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Texas State needs to address its parking problem

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Last week, The University Star ran an article over the possible implementation of parking meters on The Square. Local business owners are complaining that college students use their customer parking and want a solution for this inconvenience. Because The Square provides free and available parking next to campus, students often park there and rush to class in hopes of returning before the two-hour limit expires.

On-campus parking passes are not affordable for every student and there aren’t enough spots offered, anyway. Although the student body has complained about the parking on campus for years, they continue to receive silence from the administration about this matter.

Understandably, local business owners are upset that students are crowding their shops and hindering the limited parking these businesses have. Some owners have even gotten to the point of making special accommodations to avoid using their own parking spots. However, the problem doesn’t lie with the business owners, and it also doesn’t lie with desperate Texas State students. The cause of this problem actually lies much deeper.

Texas State has a shameful past of selling more parking passes than there are parking spots. In 2018, Texas State sold more than double the amount of parking passes than there are parking spots for restricted area parking, according to the yearly statistics on the parking services website.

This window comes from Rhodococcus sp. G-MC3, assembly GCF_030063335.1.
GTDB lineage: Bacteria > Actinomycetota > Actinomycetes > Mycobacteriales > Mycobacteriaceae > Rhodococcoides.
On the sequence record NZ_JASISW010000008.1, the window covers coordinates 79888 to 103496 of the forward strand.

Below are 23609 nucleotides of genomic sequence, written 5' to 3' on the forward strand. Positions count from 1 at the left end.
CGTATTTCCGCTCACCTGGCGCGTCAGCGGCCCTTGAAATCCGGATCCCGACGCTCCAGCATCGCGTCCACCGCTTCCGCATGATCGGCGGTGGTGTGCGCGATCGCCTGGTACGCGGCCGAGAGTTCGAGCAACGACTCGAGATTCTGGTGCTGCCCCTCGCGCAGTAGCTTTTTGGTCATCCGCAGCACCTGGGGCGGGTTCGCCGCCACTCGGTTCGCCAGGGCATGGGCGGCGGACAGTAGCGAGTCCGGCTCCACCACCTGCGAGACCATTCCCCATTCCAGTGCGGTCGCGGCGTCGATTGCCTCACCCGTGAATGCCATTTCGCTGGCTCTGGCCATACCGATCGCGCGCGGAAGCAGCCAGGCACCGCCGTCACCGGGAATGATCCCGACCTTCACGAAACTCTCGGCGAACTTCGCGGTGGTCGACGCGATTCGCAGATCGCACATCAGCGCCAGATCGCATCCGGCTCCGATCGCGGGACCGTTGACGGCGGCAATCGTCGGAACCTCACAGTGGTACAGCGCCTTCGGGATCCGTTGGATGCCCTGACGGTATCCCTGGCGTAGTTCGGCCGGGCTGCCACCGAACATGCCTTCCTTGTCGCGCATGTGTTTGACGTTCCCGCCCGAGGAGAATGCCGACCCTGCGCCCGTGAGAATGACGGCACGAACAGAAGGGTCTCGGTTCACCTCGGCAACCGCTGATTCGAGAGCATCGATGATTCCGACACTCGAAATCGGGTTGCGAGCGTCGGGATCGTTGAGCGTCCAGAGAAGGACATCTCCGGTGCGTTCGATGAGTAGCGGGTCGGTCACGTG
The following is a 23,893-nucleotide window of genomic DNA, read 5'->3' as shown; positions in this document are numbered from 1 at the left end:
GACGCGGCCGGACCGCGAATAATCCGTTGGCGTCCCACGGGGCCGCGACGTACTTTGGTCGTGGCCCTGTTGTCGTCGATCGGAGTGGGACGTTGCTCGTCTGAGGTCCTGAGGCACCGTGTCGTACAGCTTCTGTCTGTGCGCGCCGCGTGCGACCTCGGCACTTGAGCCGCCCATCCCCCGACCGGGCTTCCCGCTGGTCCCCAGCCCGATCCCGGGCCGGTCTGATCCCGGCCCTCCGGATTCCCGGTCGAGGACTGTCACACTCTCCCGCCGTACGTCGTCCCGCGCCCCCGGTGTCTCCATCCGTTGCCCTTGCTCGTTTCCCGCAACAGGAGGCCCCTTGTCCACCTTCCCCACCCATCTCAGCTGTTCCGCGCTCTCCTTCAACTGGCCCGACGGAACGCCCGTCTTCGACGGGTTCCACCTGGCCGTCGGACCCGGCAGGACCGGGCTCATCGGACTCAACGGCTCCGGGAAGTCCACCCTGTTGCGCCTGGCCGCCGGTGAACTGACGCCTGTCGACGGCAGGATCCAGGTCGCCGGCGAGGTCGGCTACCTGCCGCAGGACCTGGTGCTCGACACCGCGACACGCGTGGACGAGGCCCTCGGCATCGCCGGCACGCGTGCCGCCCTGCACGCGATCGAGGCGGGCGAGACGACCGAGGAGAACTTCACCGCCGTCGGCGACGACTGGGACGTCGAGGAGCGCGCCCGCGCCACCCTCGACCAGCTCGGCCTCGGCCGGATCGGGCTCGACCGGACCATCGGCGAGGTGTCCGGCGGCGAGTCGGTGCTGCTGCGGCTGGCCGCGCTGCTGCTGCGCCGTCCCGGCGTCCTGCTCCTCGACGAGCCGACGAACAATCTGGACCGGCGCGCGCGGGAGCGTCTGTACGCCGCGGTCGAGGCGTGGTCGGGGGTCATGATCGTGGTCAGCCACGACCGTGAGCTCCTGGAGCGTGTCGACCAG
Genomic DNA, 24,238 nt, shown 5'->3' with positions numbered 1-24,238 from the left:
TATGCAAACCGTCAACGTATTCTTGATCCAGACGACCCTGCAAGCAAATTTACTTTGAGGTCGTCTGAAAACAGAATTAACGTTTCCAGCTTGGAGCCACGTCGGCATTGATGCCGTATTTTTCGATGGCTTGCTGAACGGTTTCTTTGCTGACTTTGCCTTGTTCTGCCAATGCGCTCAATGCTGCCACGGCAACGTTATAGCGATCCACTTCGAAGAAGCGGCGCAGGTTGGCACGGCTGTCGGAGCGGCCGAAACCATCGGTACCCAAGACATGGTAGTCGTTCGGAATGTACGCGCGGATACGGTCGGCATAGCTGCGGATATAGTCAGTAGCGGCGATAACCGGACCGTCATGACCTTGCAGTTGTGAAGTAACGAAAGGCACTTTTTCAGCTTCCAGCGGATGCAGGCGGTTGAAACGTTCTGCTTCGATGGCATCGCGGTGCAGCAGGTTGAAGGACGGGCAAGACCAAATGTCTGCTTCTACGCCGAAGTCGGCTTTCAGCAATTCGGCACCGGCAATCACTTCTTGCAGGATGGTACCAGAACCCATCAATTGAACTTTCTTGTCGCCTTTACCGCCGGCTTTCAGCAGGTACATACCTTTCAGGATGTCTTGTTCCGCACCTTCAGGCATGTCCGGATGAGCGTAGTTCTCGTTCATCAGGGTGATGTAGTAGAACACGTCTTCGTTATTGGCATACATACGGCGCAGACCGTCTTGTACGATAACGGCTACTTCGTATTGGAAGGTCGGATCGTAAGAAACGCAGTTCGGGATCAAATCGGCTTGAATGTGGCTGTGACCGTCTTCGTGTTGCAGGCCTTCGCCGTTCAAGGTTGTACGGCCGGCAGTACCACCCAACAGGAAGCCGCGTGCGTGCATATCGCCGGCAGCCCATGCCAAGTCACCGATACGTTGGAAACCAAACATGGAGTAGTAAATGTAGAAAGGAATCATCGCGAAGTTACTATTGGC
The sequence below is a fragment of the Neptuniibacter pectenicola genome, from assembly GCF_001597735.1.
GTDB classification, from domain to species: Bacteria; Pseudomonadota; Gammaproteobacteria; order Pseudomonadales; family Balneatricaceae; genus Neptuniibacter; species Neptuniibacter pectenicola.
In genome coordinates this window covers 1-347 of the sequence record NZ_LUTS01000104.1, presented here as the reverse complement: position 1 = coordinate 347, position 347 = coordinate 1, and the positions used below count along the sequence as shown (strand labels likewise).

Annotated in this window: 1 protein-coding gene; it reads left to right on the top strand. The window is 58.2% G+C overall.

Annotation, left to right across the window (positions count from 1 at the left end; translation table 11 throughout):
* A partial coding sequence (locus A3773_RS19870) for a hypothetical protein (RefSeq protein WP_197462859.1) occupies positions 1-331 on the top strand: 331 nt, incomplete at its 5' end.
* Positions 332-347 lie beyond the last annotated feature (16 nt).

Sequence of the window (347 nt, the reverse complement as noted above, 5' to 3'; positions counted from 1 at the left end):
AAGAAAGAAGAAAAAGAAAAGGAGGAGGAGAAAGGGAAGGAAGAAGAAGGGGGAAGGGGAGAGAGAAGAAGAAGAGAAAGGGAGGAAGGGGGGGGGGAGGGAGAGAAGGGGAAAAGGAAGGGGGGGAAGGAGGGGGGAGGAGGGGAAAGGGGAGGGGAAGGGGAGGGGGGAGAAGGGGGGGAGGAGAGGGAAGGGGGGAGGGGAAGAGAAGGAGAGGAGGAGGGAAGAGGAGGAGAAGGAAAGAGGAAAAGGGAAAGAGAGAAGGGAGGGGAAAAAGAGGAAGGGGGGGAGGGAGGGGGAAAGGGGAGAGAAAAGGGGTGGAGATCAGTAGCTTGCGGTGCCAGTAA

To make matters worse, parking passes are expensive, and most students will understandably do what they can to avoid those extra expenses. In fact, parking pass sales have significantly dropped in the last year since students are avoiding the struggle of campus parking at all costs.

Students are more inclined to take the campus shuttles or park downtown as a result of the shortage of parking spots on campus. Parking garages are popular places to park, but they require a pass or payment. There are only two pay-to-park garages on campus. One located by the LBJ Student Center and the other on Edward Gary Street.

The inconvenience of parking is evident, so the students have taken their needs to The Square.

According to Tatum Story and her article, the city is the primary source of involvement in this parking meter case. The city wants to take these precautions to prevent the limited parking at The Square from being taken over by students. San Marcos is one of the fastest growing cities in our area, and parking will become more and more difficult as the population continues to grow. However, it’s irresponsible to target college students as the main cause of this problem.

Local business owners need to confront Texas State as a whole and find a solution to this problem. The inability for students to find proper parking is now being handled as a city matter; for Texas State to stay oblivious to this obvious campus problem is plain ignorance.

Texas State seems to understand that the school is growing fast. LBJ Student Center is currently under complete renovation and there are plans to build new dorm buildings in the next year or two. The only aspect Texas State seems to ignore is parking. Texas State needs to limit their parking pass availability or create more reliable transportation opportunities. Action needs to be taken.

Texas State students are abusing downtown parking and deterring possible customers from local businesses. The owners have a right to be frustrated; they want to find a solution to this chaos. However, they should direct their frustrations at the university, not the students.

The implementation of parking meters downtown will be a direct punishment to the students of Texas State. Students are essentially keeping these businesses running, so it’s unfair to add another expense to their lives over something they have no control over.

Laura Nunez is an advertising sophomore

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